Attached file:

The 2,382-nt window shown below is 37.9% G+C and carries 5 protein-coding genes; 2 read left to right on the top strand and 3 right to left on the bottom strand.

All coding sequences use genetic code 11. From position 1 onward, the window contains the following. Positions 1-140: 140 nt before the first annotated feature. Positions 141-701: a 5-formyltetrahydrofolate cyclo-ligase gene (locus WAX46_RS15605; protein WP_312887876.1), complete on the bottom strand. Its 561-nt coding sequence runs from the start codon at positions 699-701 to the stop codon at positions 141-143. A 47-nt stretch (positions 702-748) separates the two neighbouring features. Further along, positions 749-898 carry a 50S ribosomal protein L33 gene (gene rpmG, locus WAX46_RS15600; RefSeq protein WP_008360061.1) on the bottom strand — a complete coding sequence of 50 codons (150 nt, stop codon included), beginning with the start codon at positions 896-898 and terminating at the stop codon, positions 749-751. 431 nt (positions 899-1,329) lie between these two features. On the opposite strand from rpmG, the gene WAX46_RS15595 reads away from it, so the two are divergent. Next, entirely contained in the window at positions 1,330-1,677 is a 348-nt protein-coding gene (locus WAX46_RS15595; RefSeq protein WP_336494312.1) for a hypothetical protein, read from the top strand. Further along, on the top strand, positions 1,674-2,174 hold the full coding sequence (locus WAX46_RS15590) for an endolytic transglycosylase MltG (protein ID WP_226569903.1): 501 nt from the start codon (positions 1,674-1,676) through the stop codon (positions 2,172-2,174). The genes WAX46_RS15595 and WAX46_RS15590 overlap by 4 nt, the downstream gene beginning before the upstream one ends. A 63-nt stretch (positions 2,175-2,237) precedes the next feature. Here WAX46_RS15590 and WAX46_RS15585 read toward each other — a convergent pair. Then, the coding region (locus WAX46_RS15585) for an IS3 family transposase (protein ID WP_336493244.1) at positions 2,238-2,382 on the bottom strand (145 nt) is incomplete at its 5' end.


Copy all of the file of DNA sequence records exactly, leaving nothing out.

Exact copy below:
The 2,382-nt window shown below is 37.9% G+C and carries 5 protein-coding genes; 2 read left to right on the top strand and 3 right to left on the bottom strand.

All coding sequences use genetic code 11. From position 1 onward, the window contains the following. Positions 1-140: 140 nt before the first annotated feature. Positions 141-701: a 5-formyltetrahydrofolate cyclo-ligase gene (locus WAX46_RS15605; protein WP_312887876.1), complete on the bottom strand. Its 561-nt coding sequence runs from the start codon at positions 699-701 to the stop codon at positions 141-143. A 47-nt stretch (positions 702-748) separates the two neighbouring features. Further along, positions 749-898 carry a 50S ribosomal protein L33 gene (gene rpmG, locus WAX46_RS15600; RefSeq protein WP_008360061.1) on the bottom strand — a complete coding sequence of 50 codons (150 nt, stop codon included), beginning with the start codon at positions 896-898 and terminating at the stop codon, positions 749-751. 431 nt (positions 899-1,329) lie between these two features. On the opposite strand from rpmG, the gene WAX46_RS15595 reads away from it, so the two are divergent. Next, entirely contained in the window at positions 1,330-1,677 is a 348-nt protein-coding gene (locus WAX46_RS15595; RefSeq protein WP_336494312.1) for a hypothetical protein, read from the top strand. Further along, on the top strand, positions 1,674-2,174 hold the full coding sequence (locus WAX46_RS15590) for an endolytic transglycosylase MltG (protein ID WP_226569903.1): 501 nt from the start codon (positions 1,674-1,676) through the stop codon (positions 2,172-2,174). The genes WAX46_RS15595 and WAX46_RS15590 overlap by 4 nt, the downstream gene beginning before the upstream one ends. A 63-nt stretch (positions 2,175-2,237) precedes the next feature. Here WAX46_RS15590 and WAX46_RS15585 read toward each other — a convergent pair. Then, the coding region (locus WAX46_RS15585) for an IS3 family transposase (protein ID WP_336493244.1) at positions 2,238-2,382 on the bottom strand (145 nt) is incomplete at its 5' end.